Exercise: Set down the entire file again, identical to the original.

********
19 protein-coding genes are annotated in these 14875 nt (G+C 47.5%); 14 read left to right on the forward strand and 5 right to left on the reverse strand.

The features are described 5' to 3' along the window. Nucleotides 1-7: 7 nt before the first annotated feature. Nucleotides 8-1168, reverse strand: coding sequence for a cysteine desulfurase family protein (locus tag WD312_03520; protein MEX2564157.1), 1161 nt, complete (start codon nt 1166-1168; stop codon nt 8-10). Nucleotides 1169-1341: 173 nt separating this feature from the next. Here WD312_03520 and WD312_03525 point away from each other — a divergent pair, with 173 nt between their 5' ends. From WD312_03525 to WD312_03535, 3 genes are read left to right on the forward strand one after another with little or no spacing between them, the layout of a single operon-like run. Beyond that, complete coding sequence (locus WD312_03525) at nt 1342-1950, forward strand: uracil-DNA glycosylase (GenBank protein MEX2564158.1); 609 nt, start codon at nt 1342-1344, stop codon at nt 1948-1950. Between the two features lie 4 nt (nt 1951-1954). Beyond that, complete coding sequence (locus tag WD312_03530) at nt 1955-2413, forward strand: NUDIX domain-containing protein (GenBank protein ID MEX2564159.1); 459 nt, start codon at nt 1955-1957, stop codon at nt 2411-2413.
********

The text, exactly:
19 protein-coding genes are annotated in these 14875 nt (G+C 47.5%); 14 read left to right on the forward strand and 5 right to left on the reverse strand.

The features are described 5' to 3' along the window. Nucleotides 1-7: 7 nt before the first annotated feature. Nucleotides 8-1168, reverse strand: coding sequence for a cysteine desulfurase family protein (locus tag WD312_03520; protein MEX2564157.1), 1161 nt, complete (start codon nt 1166-1168; stop codon nt 8-10). Nucleotides 1169-1341: 173 nt separating this feature from the next. Here WD312_03520 and WD312_03525 point away from each other — a divergent pair, with 173 nt between their 5' ends. From WD312_03525 to WD312_03535, 3 genes are read left to right on the forward strand one after another with little or no spacing between them, the layout of a single operon-like run. Beyond that, complete coding sequence (locus WD312_03525) at nt 1342-1950, forward strand: uracil-DNA glycosylase (GenBank protein MEX2564158.1); 609 nt, start codon at nt 1342-1344, stop codon at nt 1948-1950. Between the two features lie 4 nt (nt 1951-1954). Beyond that, complete coding sequence (locus tag WD312_03530) at nt 1955-2413, forward strand: NUDIX domain-containing protein (GenBank protein ID MEX2564159.1); 459 nt, start codon at nt 1955-1957, stop codon at nt 2411-2413.